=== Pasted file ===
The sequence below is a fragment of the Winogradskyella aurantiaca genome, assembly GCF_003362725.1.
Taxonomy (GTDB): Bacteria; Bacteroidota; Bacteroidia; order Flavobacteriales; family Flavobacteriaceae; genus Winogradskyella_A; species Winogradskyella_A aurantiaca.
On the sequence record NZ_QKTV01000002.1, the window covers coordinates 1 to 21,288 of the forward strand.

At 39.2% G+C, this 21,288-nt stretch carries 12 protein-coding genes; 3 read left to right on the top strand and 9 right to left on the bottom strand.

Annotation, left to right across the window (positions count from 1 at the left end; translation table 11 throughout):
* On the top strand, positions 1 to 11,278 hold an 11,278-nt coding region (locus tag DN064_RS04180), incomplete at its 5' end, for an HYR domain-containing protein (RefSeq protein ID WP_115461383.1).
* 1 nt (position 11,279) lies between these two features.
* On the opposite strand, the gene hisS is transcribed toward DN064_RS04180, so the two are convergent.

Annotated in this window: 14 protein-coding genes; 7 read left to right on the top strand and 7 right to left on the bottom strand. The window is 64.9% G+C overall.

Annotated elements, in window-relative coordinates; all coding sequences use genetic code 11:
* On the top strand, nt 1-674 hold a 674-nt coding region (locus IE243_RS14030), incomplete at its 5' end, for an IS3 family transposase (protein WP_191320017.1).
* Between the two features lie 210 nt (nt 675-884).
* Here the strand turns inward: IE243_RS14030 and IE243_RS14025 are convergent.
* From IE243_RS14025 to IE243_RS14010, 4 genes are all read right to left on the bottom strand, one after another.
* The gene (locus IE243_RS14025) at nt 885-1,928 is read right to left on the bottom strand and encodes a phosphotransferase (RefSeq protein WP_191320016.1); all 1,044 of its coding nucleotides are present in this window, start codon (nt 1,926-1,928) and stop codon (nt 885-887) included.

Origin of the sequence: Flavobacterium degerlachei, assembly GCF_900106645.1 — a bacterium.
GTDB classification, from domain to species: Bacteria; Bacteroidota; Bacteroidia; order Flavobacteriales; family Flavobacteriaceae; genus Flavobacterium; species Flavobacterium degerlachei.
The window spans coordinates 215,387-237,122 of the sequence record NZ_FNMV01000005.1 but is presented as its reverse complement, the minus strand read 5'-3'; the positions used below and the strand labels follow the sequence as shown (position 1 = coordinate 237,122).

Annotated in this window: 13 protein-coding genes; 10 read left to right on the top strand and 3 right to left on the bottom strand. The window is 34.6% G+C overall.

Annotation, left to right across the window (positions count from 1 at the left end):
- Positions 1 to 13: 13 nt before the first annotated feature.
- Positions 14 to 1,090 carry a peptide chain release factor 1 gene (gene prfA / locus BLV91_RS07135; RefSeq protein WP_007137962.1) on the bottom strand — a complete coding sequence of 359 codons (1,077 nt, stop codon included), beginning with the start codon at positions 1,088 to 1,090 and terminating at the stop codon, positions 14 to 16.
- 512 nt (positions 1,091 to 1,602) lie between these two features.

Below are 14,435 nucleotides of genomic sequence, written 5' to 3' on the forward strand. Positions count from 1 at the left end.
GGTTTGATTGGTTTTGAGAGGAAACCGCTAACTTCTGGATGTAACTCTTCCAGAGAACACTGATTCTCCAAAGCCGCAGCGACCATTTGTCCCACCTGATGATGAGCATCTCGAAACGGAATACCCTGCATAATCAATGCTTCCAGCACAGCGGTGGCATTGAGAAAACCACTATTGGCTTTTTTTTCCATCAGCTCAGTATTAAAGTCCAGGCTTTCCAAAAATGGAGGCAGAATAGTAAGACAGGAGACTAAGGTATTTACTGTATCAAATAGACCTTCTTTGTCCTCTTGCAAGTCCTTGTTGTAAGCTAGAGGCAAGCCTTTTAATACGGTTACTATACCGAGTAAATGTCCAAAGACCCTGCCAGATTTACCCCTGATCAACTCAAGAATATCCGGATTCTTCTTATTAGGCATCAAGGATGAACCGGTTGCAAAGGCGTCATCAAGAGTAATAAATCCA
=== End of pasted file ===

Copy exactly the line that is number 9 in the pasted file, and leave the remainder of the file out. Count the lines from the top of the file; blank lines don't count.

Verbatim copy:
Annotated in this window: 14 protein-coding genes; 7 read left to right on the top strand and 7 right to left on the bottom strand. The window is 64.9% G+C overall.